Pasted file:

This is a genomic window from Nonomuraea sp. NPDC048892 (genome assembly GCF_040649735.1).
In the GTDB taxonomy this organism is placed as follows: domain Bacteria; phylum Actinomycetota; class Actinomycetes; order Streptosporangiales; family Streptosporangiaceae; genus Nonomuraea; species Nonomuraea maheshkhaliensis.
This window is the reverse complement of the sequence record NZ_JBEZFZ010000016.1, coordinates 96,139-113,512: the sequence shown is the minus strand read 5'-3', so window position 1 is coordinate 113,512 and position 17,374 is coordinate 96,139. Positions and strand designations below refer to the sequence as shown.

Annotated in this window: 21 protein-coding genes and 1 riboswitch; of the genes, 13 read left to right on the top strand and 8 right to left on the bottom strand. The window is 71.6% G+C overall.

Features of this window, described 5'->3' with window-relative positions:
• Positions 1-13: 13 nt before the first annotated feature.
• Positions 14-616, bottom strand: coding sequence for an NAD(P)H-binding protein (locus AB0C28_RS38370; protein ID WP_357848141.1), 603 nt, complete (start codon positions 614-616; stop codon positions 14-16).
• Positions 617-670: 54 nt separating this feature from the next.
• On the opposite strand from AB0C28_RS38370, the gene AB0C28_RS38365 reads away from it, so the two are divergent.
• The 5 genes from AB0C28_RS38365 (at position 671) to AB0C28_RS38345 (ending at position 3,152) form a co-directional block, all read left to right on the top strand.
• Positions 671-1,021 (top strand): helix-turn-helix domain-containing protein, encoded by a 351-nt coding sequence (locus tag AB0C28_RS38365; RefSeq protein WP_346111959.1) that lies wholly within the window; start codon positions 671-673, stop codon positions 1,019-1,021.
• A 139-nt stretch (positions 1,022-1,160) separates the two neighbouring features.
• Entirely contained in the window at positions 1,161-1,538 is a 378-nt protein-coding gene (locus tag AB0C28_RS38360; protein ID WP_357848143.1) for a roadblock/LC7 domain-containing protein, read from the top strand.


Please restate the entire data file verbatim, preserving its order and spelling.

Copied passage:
This is a genomic window from Nonomuraea sp. NPDC048892 (genome assembly GCF_040649735.1).
In the GTDB taxonomy this organism is placed as follows: domain Bacteria; phylum Actinomycetota; class Actinomycetes; order Streptosporangiales; family Streptosporangiaceae; genus Nonomuraea; species Nonomuraea maheshkhaliensis.
This window is the reverse complement of the sequence record NZ_JBEZFZ010000016.1, coordinates 96,139-113,512: the sequence shown is the minus strand read 5'-3', so window position 1 is coordinate 113,512 and position 17,374 is coordinate 96,139. Positions and strand designations below refer to the sequence as shown.

Annotated in this window: 21 protein-coding genes and 1 riboswitch; of the genes, 13 read left to right on the top strand and 8 right to left on the bottom strand. The window is 71.6% G+C overall.

Features of this window, described 5'->3' with window-relative positions:
• Positions 1-13: 13 nt before the first annotated feature.
• Positions 14-616, bottom strand: coding sequence for an NAD(P)H-binding protein (locus AB0C28_RS38370; protein ID WP_357848141.1), 603 nt, complete (start codon positions 614-616; stop codon positions 14-16).
• Positions 617-670: 54 nt separating this feature from the next.
• On the opposite strand from AB0C28_RS38370, the gene AB0C28_RS38365 reads away from it, so the two are divergent.
• The 5 genes from AB0C28_RS38365 (at position 671) to AB0C28_RS38345 (ending at position 3,152) form a co-directional block, all read left to right on the top strand.
• Positions 671-1,021 (top strand): helix-turn-helix domain-containing protein, encoded by a 351-nt coding sequence (locus tag AB0C28_RS38365; RefSeq protein WP_346111959.1) that lies wholly within the window; start codon positions 671-673, stop codon positions 1,019-1,021.
• A 139-nt stretch (positions 1,022-1,160) separates the two neighbouring features.
• Entirely contained in the window at positions 1,161-1,538 is a 378-nt protein-coding gene (locus tag AB0C28_RS38360; protein ID WP_357848143.1) for a roadblock/LC7 domain-containing protein, read from the top strand.